Feedbacks between plants, flow, and particle fate
Author(s)Follett, Elizabeth (Elizabeth Marie)
Massachusetts Institute of Technology. Department of Civil and Environmental Engineering.
Heidi M. Nepf.
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Environmental flows carry a wide variety of particles that interact with vegetation. Vegetated canopies are anchored by sediment, release pollen and seeds to colonize new ground, rely on nutrients carried by sediment, and may be killed by disease spores. While the influence of vegetation on flow profiles has been investigated, the transport of particles within vegetated canopies remains poorly understood. In this thesis I present the results from laboratory experiments and numerical modeling that investigated particle fate and transport around emergent and submerged model vegetation canopies. The effect of canopy mediated flow on particle transport was explored in experimental studies using model vegetation. First, the flow diversion and extended wake region due to a circular patch of model reedy emergent vegetation resulted in regions of scour on the patch side and deposition in the patch wake, which are related to a non-dimensional flow blockage parameter. In-patch scour increased with turbulent kinetic energy levels, which were positively correlated to stem density. Second, within a long, submerged canopy, the capture of particles was reduced near the leading edge due to the presence of a vertical updraft. In the fully developed region, particle capture was increased for releases below the penetration of canopy scale vortices, and for particles with increased settling velocity. The impact of canopy flexibility on turbulence within the canopy was explored using a submerged canopy of model flexible vegetation. The drag reduction due to reconfiguration was described through a drag coefficient that decreased as a power-law function of velocity, with a negative exponent (Vogel number). Velocity measurements made within and above the canopy demonstrate that unsteady reconfiguration, responding to individual turbulent events, preferentially allows stronger sweeps to penetrate the canopy, enhancing the skewness. Next, spore escape was investigated across a range of canopy densities and particle settling velocities using a random displacement model (RDM) parameterized with an eddy diffusivity based on a simple set of physical parameters. This work filled a gap between field observations and traditional Lagrangian stochastic modeling, improving predictions of fungal spore escape to drive long range transport models. The effect of canopy and particle characteristics on the genotypic diversity of Zostera marina canopies was explored, pointing to the physical mechanisms governing successful pollination.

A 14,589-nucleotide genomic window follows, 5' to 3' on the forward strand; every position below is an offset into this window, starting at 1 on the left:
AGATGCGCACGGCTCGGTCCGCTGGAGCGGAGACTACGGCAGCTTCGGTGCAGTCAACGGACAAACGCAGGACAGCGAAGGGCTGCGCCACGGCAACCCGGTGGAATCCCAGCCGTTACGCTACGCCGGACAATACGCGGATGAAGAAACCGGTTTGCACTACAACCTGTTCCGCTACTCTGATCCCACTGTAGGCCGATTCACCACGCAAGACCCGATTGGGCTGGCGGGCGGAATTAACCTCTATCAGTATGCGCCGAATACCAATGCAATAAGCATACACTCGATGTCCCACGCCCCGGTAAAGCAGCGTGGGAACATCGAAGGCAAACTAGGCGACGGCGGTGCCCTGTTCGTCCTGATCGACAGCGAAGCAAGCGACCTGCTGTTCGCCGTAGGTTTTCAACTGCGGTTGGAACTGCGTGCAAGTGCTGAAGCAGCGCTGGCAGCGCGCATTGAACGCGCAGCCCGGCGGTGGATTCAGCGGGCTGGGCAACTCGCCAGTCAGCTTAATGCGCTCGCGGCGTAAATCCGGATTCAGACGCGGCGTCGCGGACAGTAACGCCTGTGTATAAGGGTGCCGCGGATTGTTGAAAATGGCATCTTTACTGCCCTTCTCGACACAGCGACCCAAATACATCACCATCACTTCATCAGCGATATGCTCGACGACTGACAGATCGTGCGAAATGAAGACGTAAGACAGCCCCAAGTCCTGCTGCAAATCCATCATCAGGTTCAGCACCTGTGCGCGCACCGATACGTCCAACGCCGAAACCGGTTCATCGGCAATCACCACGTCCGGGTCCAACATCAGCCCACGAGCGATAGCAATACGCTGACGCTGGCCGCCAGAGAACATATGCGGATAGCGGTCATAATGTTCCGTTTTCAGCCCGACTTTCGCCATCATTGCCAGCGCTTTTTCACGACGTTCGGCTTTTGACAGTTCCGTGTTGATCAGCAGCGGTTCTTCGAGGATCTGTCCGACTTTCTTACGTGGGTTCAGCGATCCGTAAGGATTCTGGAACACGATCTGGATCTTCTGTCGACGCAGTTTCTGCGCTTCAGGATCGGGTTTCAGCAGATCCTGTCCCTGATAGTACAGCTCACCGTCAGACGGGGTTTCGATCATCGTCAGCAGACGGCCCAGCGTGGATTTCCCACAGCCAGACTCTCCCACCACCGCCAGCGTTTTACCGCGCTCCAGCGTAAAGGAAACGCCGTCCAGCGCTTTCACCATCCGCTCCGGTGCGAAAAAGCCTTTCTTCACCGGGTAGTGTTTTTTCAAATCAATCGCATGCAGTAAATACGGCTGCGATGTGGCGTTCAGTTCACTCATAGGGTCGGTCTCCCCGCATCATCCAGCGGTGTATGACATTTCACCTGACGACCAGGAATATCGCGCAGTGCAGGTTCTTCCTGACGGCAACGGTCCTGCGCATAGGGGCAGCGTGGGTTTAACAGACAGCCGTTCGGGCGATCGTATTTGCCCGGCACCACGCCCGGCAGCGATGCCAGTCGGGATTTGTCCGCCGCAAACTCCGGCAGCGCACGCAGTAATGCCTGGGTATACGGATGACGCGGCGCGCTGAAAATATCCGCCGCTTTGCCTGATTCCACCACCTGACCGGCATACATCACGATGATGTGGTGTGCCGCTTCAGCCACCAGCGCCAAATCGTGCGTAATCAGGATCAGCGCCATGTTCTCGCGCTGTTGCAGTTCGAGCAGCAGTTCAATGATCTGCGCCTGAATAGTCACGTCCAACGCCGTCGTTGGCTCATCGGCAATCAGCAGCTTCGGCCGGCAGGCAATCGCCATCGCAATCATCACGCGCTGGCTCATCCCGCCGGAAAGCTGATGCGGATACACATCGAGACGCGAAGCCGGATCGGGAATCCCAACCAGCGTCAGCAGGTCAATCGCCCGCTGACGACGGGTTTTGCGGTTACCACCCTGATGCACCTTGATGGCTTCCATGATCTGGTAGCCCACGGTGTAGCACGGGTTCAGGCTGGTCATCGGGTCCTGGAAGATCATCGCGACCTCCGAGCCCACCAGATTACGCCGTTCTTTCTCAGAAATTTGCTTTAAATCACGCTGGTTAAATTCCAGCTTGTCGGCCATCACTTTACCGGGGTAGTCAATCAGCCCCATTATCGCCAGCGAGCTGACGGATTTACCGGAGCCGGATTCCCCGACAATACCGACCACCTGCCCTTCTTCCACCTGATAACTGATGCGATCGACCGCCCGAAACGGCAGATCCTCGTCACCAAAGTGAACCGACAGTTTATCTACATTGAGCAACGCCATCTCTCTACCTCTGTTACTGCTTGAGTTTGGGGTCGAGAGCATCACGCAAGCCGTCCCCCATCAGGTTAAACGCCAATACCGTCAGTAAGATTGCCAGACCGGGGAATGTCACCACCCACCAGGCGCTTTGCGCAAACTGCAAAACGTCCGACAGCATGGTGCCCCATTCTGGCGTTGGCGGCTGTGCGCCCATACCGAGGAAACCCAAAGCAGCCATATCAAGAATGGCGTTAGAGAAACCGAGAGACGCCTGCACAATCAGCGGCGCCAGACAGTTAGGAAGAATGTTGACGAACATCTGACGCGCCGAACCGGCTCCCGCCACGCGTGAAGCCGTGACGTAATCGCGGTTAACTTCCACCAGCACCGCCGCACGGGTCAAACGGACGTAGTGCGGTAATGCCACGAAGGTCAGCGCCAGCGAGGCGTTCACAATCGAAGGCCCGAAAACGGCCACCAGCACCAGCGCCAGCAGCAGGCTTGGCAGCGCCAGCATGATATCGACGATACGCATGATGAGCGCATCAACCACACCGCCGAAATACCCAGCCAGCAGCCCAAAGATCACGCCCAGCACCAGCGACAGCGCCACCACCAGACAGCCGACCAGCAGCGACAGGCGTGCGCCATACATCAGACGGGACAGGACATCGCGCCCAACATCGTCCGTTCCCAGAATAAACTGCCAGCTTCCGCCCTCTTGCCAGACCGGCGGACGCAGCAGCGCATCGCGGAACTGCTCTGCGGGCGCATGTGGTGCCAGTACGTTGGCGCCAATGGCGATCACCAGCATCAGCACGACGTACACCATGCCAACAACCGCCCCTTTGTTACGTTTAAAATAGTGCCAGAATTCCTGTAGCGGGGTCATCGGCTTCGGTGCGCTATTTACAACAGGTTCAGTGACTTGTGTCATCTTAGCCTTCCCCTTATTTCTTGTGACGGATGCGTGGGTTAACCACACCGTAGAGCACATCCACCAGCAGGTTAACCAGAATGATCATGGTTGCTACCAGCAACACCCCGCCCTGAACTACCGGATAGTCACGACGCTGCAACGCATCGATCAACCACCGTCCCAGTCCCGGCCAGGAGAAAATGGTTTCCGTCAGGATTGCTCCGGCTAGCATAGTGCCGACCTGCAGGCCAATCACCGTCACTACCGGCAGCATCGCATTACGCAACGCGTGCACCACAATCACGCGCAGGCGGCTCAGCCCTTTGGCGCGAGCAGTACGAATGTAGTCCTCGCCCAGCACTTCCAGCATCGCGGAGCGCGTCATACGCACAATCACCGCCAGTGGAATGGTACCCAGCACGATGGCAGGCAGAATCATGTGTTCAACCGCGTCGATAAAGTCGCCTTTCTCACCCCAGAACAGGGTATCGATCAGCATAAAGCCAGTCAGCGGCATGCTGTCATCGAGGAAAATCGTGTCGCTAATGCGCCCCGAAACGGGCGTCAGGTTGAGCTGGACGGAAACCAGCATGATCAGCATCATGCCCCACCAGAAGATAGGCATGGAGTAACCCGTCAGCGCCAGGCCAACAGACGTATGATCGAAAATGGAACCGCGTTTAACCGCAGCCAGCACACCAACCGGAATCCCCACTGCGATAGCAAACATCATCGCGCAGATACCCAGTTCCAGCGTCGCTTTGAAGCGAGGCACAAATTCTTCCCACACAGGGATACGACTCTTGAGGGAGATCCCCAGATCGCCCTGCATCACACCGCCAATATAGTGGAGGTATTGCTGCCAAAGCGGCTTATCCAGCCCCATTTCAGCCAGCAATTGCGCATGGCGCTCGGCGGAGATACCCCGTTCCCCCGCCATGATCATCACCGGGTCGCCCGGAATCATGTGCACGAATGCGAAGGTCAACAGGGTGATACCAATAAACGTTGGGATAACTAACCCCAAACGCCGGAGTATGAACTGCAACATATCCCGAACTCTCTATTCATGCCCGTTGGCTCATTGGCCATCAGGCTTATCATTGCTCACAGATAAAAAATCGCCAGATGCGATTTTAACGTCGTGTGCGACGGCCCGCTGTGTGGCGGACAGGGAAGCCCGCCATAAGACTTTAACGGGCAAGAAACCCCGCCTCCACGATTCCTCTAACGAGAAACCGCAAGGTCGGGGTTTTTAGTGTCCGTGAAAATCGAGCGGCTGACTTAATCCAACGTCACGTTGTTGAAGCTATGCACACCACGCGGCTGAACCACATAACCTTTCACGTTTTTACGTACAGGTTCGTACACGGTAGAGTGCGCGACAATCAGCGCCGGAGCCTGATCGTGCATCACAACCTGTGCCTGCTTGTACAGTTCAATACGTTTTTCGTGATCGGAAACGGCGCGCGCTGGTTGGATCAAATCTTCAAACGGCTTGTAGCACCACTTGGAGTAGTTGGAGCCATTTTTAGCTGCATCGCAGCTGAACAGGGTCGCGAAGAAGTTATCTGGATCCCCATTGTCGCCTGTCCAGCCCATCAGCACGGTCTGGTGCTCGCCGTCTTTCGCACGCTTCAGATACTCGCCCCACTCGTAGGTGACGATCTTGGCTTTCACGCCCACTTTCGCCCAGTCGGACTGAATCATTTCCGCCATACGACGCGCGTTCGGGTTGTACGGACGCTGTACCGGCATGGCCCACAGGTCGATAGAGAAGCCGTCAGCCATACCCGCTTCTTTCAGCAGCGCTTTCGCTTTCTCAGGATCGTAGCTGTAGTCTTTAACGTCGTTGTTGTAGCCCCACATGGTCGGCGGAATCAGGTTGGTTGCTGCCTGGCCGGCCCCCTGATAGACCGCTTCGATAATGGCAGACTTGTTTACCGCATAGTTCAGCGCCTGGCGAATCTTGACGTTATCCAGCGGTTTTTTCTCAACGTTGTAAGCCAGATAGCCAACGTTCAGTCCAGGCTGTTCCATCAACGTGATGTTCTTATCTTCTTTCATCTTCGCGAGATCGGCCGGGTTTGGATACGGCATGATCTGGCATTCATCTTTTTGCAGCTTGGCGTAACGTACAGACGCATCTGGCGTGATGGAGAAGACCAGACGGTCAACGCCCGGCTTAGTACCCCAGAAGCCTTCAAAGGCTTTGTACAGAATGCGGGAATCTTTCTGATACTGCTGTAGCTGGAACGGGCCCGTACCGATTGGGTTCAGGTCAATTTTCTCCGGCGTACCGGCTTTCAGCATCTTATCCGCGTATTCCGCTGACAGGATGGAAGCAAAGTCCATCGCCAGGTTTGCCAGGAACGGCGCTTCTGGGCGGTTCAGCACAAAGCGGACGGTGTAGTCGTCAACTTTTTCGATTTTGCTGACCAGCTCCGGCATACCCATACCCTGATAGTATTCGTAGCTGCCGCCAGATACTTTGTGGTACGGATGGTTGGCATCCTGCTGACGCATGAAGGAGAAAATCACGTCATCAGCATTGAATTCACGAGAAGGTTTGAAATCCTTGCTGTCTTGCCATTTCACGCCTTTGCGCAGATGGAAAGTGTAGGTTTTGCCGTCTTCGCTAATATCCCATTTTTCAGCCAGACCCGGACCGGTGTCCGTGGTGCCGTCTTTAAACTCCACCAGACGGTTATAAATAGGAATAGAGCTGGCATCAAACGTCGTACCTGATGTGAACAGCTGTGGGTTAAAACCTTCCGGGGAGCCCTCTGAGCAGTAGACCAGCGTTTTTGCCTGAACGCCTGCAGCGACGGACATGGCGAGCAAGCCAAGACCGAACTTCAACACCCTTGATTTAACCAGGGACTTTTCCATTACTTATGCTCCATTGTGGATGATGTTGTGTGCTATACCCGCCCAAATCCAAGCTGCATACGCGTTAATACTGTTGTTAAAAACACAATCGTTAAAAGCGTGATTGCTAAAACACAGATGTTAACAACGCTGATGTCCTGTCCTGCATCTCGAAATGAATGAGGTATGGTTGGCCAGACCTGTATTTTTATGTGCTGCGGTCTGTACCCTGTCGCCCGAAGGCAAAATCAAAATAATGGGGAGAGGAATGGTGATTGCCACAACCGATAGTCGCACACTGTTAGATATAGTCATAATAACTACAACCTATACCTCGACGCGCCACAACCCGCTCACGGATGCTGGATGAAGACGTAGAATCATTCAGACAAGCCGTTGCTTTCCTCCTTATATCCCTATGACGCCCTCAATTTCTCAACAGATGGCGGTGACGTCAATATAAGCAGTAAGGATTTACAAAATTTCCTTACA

Thesis: Ph. D., Massachusetts Institute of Technology, Department of Civil and Environmental Engineering, 2016.Cataloged from PDF version of thesis.Includes bibliographical references.
DepartmentMassachusetts Institute of Technology. Department of Civil and Environmental Engineering.
Massachusetts Institute of Technology
Civil and Environmental Engineering.